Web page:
Volume 15, Number 6—June 2009
From Greek τīϕος [typhos], meaning heavy stupor; also related to Greek typhein, to smoke. A disease known since antiquity, typhus has been described as follows: “A kind of continued fever, attended with great prostration of the nervous and vascular systems, with a tendency to putrefaction in the fluids and vitiation in the secretions; putrid fever. A genus of the order Febres, class Pyrexia, of Cullen’s nosology” (J. Thomas, 1885).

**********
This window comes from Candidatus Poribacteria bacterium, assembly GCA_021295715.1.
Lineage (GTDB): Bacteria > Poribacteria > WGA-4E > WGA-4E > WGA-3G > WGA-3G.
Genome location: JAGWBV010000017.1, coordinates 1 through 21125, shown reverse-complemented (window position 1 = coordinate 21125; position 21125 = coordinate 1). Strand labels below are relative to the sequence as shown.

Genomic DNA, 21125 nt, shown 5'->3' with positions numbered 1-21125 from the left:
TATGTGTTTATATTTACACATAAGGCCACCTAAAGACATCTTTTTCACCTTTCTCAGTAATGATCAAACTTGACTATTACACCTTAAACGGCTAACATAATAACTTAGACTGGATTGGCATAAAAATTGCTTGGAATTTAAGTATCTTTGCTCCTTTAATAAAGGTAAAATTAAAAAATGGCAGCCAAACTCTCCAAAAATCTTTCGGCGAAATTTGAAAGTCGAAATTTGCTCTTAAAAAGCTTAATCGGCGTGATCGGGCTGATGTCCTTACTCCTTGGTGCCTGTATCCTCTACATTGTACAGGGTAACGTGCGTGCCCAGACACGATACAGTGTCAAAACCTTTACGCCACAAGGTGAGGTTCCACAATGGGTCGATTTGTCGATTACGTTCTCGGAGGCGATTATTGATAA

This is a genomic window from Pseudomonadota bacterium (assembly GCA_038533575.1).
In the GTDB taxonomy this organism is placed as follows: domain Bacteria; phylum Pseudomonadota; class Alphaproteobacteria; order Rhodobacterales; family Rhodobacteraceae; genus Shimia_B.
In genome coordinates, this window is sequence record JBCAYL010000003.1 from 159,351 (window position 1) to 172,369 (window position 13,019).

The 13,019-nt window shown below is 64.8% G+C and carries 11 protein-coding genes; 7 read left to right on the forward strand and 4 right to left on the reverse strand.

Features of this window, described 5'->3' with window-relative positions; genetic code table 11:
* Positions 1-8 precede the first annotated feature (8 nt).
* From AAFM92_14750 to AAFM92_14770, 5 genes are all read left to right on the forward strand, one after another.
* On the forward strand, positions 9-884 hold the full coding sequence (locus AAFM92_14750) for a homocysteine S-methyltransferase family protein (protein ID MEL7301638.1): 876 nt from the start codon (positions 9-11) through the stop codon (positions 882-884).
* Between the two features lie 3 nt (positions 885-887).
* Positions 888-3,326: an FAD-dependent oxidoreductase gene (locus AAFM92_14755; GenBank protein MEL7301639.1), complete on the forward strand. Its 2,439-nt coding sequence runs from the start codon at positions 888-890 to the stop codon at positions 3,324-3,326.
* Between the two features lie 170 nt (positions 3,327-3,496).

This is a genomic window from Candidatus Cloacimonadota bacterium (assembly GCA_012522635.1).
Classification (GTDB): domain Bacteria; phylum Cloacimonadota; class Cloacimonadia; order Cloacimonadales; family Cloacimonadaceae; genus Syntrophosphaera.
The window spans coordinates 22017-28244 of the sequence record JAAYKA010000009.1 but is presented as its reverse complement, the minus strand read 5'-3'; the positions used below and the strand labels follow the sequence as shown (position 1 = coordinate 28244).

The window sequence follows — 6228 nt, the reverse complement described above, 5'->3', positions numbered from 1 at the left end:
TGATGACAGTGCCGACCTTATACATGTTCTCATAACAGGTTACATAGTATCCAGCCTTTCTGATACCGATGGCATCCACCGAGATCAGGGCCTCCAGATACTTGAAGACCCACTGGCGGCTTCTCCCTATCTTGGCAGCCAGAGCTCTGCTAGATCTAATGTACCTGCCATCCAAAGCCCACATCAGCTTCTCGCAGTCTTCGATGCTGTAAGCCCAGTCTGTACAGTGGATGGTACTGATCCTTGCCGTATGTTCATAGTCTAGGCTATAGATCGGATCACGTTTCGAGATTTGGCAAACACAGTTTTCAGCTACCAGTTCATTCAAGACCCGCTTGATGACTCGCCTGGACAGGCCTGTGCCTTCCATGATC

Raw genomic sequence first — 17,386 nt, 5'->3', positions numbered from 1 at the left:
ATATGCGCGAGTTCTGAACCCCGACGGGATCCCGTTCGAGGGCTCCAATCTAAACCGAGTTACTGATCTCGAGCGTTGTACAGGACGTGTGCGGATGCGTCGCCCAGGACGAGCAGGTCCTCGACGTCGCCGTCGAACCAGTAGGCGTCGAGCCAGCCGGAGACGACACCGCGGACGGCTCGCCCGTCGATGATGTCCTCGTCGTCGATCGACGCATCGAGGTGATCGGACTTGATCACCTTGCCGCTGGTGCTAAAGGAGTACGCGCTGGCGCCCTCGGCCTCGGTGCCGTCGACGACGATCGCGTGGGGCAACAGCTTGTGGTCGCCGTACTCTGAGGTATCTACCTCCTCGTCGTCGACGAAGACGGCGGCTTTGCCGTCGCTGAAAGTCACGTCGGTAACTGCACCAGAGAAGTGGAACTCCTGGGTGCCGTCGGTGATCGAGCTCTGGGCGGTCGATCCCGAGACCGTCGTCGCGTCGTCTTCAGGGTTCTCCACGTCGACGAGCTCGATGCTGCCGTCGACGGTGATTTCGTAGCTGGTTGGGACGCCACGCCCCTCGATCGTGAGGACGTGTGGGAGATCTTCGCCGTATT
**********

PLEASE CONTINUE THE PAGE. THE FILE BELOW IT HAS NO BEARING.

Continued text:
Today, typhus refers to any of a group of acute infections caused by rickettsiae and transmitted to persons by the bite of arthropods such as fleas and lice. Epidemic typhus, caused by Rickettsia prowazekii, is characterized by headache, high fever, chills, rash, and, in serious cases, by stupor or lack of awareness of reality. Outbreaks usually occur in crowded or unsanitary environments.
Sources: Dorland’s illustrated medical dictionary, 31st ed. Philadelphia: Saunders; 2007; http://www.merriam-webster.com; Thomas J. A complete pronouncing medical dictionary. Philadelphia: JB Lippincott; 1885.
Lessons from the History of Quarantine, from Plague to Influenza A